Author Christa Desir captured this exactly in her review of THE BUNKER DIARY by Kevin Brooks. (Read the whole thing here.)

I’m fascinated by the burden of responsibility that seems to fall on the shoulders of those of us who write for children. I’m not completely clear who decided on the rules about YA books, but there seems to be an insistence that if the books are going to be about difficult things, then they need to somehow “save”. I have long hesitated at this notion that YA Saves because I think it puts us in the position that we must then acknowledge that the opposite can be true too. That if we’re going to assert that YA books save lives, then we have to allow that they can damage people. And this power makes me very uncomfortable.

I am only me and yet I am trying to write about people different from me with experiences far broader than my own. I want to “do it right.” I want to be authentic and reflective and respectful and honest. I want my books to be “true” even in fiction.

And in all this striving to tell stories that stretch beyond me, there is a very real danger of paralysis as a writer. In a recent conversation with my coauthor Kiersi Burkhart about our middle grade series Second Chance Ranch, I found myself expressing some very real fears about my ability to write diversity. I care so much about doing it right that I was afraid to do it at all. I can’t write about gamers. I can’t write about an overweight character. I can’t write about a black girl.

But the alternative?

Not writing.
Or worse, only writing about a bunch of skinny white girls who love horses.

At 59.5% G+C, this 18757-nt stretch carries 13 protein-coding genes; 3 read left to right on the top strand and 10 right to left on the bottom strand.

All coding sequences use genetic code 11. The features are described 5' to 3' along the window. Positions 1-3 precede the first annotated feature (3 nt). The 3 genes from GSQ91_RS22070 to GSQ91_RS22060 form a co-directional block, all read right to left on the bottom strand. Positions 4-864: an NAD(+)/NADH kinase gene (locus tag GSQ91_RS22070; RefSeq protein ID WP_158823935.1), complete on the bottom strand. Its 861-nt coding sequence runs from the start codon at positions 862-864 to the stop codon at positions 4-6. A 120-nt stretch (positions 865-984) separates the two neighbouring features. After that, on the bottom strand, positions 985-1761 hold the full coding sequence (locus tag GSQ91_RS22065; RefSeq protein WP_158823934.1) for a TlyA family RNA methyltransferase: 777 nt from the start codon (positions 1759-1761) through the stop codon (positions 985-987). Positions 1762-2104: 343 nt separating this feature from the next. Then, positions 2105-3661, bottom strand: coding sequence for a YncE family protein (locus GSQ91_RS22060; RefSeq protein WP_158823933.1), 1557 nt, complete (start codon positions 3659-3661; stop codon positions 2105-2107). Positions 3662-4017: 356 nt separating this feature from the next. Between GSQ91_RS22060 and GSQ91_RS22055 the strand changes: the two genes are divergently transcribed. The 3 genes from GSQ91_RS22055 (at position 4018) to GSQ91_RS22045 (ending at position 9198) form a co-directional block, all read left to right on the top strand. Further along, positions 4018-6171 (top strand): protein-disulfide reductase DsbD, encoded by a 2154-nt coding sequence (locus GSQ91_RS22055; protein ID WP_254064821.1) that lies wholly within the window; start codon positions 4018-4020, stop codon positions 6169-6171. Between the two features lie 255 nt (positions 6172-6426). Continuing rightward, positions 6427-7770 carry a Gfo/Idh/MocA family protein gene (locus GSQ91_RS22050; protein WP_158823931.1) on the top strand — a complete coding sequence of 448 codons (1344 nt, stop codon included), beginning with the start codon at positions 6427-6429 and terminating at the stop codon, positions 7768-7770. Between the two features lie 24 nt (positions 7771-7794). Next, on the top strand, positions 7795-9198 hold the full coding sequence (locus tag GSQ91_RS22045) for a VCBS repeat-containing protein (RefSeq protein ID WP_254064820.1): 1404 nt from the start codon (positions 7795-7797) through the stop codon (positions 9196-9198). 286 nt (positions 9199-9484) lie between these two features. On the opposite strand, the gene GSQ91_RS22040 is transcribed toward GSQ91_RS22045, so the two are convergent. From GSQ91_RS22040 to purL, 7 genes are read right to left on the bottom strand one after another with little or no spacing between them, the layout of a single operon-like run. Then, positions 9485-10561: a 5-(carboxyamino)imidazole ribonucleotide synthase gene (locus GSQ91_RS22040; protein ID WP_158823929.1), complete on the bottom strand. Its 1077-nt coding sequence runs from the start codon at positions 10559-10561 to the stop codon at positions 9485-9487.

I can’t face either of those alternatives.

In the midst of all this angst, I found Kate Brauning‘s wonderful post on Pub Hub about Writing Ethical YA. You absolutely must click here and read the whole thing, but let me leave you with the line I found most encouraging, the one that allowed me to shake off the paralysis.

If you’re showing real life and helping fill in the gaps, you’re doing just fine, and I want to read your book.

Thank you, Kate. This is exactly what I needed to hear. Now to get back to that black cowgirl who loves cosplay and isn’t super psyched about her weight…

Sometimes you need to hole up and lick your wounds

In general, I’m an advocate of the “YES” principle (also known in my world as “JUMP”). I’m a risk-taker. I push myself. I want to try new things, hard things, scary things. I’m not crazy or an adrenaline junkie. Instead, I believe in forward motion and growth rather than stagnation or withering.

Except right now… I’m curling up in my den and licking my wounds.

Over the weekend, my family was a serious car wreck. We were in a series of blind S-curves when a car blasted toward us half-way into our lane. My husband had a split second to try and get us out of the way, and a likely front-end collision turned into more of a side blow, taking out the rear tire and axel. Somehow we all walked away from a car that is likely totaled. It was very scary and for a split second I didn’t know what was going to happen but thankfully, we’re all ok, just a little shaken up. After looking for a towing service, we came across this site, https://findanattorney.net/car-wreck-compensation-lawyers/, which is giving us some insight into the compensation we can get because after all, buying a new car isn’t the most affordable purchase a family can make. Plus, I want to be able to buy a car that’s suitable for our family and that might be a little more than the average car value.

We, humans, have this remarkable capacity to forget. We forget the pain. We forget fear. We forget that every second of every day we balance on a well-honed edge between life and death. Remembering takes me out at the knees, steals my breath, pummels me with the echo of loss.

I know I’ll come up swinging again, but today–and for as many days as it takes–I’m burrowing in and tending to some gashes.